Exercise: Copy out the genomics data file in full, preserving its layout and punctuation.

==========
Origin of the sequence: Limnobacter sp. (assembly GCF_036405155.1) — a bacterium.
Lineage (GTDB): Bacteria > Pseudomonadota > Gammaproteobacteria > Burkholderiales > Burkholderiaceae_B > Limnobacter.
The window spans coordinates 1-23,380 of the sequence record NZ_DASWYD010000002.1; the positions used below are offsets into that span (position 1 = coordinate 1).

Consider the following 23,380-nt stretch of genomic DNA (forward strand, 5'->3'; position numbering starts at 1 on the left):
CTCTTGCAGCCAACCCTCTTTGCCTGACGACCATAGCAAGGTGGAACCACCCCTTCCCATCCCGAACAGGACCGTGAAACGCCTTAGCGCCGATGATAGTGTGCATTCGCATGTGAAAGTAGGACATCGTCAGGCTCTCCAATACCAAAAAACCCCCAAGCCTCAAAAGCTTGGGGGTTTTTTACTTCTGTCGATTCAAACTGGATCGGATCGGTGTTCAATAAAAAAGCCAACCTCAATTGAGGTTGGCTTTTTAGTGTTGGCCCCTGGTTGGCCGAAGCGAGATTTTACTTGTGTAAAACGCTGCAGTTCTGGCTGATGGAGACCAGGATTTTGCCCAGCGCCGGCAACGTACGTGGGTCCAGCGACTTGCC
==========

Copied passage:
Origin of the sequence: Limnobacter sp. (assembly GCF_036405155.1) — a bacterium.
Lineage (GTDB): Bacteria > Pseudomonadota > Gammaproteobacteria > Burkholderiales > Burkholderiaceae_B > Limnobacter.
The window spans coordinates 1-23,380 of the sequence record NZ_DASWYD010000002.1; the positions used below are offsets into that span (position 1 = coordinate 1).

Consider the following 23,380-nt stretch of genomic DNA (forward strand, 5'->3'; position numbering starts at 1 on the left):
CTCTTGCAGCCAACCCTCTTTGCCTGACGACCATAGCAAGGTGGAACCACCCCTTCCCATCCCGAACAGGACCGTGAAACGCCTTAGCGCCGATGATAGTGTGCATTCGCATGTGAAAGTAGGACATCGTCAGGCTCTCCAATACCAAAAAACCCCCAAGCCTCAAAAGCTTGGGGGTTTTTTACTTCTGTCGATTCAAACTGGATCGGATCGGTGTTCAATAAAAAAGCCAACCTCAATTGAGGTTGGCTTTTTAGTGTTGGCCCCTGGTTGGCCGAAGCGAGATTTTACTTGTGTAAAACGCTGCAGTTCTGGCTGATGGAGACCAGGATTTTGCCCAGCGCCGGCAACGTACGTGGGTCCAGCGACTTGCC